NEW YORK (TheStreet) -- This is the new normal:
Going fwd- If u read an article about music industry and/or Internet radio & the author doesnt mention data he or she isnt worth reading.Rocco Pendola (@mynameisrocco) May 2, 2014
With that rhetorically implanted in mind, body and spirit ... let's predict some more crap before it happens.
I spend a ton of my main and spare time wondering about what's coming from Apple (AAPL) and what's next for Internet radio and the music industry.
Even though its focus has always been, remains and should always be on hardware, it's clear Apple has goggly eyes (pun intended) on doing more somehow ... somewhere else. We just don't know exactly where it plans to attack. Some smart money, however, goes on the Internet radio space it meaningfully entered with iTunes Radio. Outside of the now-forgotten Apple Maps debacle, iTunes Radio should go down as Tim Cook's biggest failure as Apple CEO to date.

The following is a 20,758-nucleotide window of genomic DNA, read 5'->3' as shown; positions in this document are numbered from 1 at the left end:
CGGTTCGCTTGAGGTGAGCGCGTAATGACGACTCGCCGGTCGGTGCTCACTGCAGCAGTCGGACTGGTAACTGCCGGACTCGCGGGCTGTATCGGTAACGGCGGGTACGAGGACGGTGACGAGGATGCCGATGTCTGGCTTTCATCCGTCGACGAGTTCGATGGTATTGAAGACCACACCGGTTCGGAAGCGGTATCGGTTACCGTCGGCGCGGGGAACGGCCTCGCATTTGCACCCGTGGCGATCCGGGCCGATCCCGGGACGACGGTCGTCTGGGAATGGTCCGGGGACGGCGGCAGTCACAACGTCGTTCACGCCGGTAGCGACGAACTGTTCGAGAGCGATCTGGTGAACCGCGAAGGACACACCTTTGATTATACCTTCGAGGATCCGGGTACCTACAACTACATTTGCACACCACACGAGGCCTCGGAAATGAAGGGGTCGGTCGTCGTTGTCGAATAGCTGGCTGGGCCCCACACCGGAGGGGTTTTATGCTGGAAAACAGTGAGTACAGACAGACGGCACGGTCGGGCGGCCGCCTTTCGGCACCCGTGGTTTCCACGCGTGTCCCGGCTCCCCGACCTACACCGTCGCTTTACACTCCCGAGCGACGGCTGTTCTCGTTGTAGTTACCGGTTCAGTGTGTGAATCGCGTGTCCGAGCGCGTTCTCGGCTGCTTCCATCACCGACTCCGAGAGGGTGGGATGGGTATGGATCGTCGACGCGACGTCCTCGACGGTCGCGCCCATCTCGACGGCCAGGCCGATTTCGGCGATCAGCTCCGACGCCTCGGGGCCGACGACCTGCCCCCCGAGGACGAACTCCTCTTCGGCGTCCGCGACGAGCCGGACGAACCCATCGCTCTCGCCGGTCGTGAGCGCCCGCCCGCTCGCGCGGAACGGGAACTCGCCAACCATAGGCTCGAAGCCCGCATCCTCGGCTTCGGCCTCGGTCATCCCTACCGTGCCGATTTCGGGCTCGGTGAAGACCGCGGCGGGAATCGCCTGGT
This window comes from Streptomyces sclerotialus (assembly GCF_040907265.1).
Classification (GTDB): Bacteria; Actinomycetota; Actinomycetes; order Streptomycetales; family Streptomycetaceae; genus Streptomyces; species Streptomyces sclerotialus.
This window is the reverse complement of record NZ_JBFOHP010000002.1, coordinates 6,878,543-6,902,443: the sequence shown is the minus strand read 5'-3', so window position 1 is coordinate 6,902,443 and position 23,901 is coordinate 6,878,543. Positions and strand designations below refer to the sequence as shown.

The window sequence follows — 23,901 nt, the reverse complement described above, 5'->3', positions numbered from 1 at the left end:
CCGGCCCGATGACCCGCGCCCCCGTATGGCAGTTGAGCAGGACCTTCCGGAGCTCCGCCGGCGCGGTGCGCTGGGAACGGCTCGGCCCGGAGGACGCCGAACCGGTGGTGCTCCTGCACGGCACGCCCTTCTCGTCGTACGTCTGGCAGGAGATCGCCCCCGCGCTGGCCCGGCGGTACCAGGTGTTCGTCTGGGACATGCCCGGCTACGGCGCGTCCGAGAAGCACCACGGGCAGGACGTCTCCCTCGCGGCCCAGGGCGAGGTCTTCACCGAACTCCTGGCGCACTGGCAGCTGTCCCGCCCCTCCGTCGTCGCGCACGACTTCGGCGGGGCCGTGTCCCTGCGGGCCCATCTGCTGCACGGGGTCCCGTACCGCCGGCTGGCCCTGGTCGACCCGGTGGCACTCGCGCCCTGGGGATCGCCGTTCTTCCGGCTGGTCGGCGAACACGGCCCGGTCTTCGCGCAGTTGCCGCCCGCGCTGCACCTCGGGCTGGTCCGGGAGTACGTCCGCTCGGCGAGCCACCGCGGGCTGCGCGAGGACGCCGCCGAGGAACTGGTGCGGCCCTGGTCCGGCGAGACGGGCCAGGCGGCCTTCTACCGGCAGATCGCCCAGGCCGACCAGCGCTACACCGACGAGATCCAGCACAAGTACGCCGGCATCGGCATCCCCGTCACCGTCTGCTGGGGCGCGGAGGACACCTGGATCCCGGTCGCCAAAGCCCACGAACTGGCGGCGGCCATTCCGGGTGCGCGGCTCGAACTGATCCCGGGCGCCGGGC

When you consider that the $0.99 a la carte digital download single kicked off what is now a $4.6 billion business (that's the iTunes Store, App Store, Mac App Store and iBooks Store combined, as of last quarter), you have faith that Apple can transform the music industry once again. Apple constructed more than an e-commerce powerhouse with iTunes. There's lots beyond direct retail companies such as Apple (and Amazon.com (AMZN)) can do with the data they collect. The to-do list could resurrect iTunes and give iTunes Radio new life, but it can also lift the music industry from its present state of atrophy if record labels and other key cogs in the machine play their cards right.
Here's one way it could look -- a potential recipe for more Apple mindshare, extension of Apple domination and resuscitation of the music industrial complex.
Paul Harvey ... Page Two ...